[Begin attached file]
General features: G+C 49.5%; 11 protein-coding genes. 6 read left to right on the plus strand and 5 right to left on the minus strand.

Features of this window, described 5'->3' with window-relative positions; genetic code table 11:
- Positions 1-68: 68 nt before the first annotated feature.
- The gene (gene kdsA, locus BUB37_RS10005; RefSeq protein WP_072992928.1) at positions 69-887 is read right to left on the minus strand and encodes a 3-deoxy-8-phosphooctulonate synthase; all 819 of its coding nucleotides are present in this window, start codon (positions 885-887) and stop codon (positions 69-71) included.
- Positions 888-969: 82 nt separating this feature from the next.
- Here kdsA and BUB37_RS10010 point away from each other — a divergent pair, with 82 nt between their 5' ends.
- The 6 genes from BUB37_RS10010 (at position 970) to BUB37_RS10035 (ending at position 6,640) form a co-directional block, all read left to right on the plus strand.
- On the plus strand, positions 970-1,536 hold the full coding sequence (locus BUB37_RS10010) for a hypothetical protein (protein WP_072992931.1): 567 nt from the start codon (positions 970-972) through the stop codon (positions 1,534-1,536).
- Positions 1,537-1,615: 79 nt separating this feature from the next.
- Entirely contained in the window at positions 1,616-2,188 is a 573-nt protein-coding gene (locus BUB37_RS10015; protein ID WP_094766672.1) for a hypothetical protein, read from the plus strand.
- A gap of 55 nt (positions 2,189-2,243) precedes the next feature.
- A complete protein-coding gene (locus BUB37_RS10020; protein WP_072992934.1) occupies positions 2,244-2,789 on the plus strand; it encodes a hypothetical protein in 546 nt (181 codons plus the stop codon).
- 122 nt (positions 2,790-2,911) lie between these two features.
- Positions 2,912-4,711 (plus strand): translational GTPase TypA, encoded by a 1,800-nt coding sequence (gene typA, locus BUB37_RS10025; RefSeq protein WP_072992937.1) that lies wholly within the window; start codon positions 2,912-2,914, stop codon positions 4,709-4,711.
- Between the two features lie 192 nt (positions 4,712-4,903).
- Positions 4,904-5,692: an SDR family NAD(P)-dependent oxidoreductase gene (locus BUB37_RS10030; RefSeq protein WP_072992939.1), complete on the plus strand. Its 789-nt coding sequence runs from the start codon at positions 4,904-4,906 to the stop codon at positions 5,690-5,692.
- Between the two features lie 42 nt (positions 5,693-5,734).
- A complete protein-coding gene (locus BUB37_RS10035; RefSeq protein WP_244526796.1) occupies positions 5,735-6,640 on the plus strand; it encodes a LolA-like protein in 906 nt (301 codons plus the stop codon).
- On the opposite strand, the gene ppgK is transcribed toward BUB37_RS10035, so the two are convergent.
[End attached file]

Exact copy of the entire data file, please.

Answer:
General features: G+C 49.5%; 11 protein-coding genes. 6 read left to right on the plus strand and 5 right to left on the minus strand.

Features of this window, described 5'->3' with window-relative positions; genetic code table 11:
- Positions 1-68: 68 nt before the first annotated feature.
- The gene (gene kdsA, locus BUB37_RS10005; RefSeq protein WP_072992928.1) at positions 69-887 is read right to left on the minus strand and encodes a 3-deoxy-8-phosphooctulonate synthase; all 819 of its coding nucleotides are present in this window, start codon (positions 885-887) and stop codon (positions 69-71) included.
- Positions 888-969: 82 nt separating this feature from the next.
- Here kdsA and BUB37_RS10010 point away from each other — a divergent pair, with 82 nt between their 5' ends.
- The 6 genes from BUB37_RS10010 (at position 970) to BUB37_RS10035 (ending at position 6,640) form a co-directional block, all read left to right on the plus strand.
- On the plus strand, positions 970-1,536 hold the full coding sequence (locus BUB37_RS10010) for a hypothetical protein (protein WP_072992931.1): 567 nt from the start codon (positions 970-972) through the stop codon (positions 1,534-1,536).
- Positions 1,537-1,615: 79 nt separating this feature from the next.
- Entirely contained in the window at positions 1,616-2,188 is a 573-nt protein-coding gene (locus BUB37_RS10015; protein ID WP_094766672.1) for a hypothetical protein, read from the plus strand.
- A gap of 55 nt (positions 2,189-2,243) precedes the next feature.
- A complete protein-coding gene (locus BUB37_RS10020; protein WP_072992934.1) occupies positions 2,244-2,789 on the plus strand; it encodes a hypothetical protein in 546 nt (181 codons plus the stop codon).
- 122 nt (positions 2,790-2,911) lie between these two features.
- Positions 2,912-4,711 (plus strand): translational GTPase TypA, encoded by a 1,800-nt coding sequence (gene typA, locus BUB37_RS10025; RefSeq protein WP_072992937.1) that lies wholly within the window; start codon positions 2,912-2,914, stop codon positions 4,709-4,711.
- Between the two features lie 192 nt (positions 4,712-4,903).
- Positions 4,904-5,692: an SDR family NAD(P)-dependent oxidoreductase gene (locus BUB37_RS10030; RefSeq protein WP_072992939.1), complete on the plus strand. Its 789-nt coding sequence runs from the start codon at positions 4,904-4,906 to the stop codon at positions 5,690-5,692.
- Between the two features lie 42 nt (positions 5,693-5,734).
- A complete protein-coding gene (locus BUB37_RS10035; RefSeq protein WP_244526796.1) occupies positions 5,735-6,640 on the plus strand; it encodes a LolA-like protein in 906 nt (301 codons plus the stop codon).
- On the opposite strand, the gene ppgK is transcribed toward BUB37_RS10035, so the two are convergent.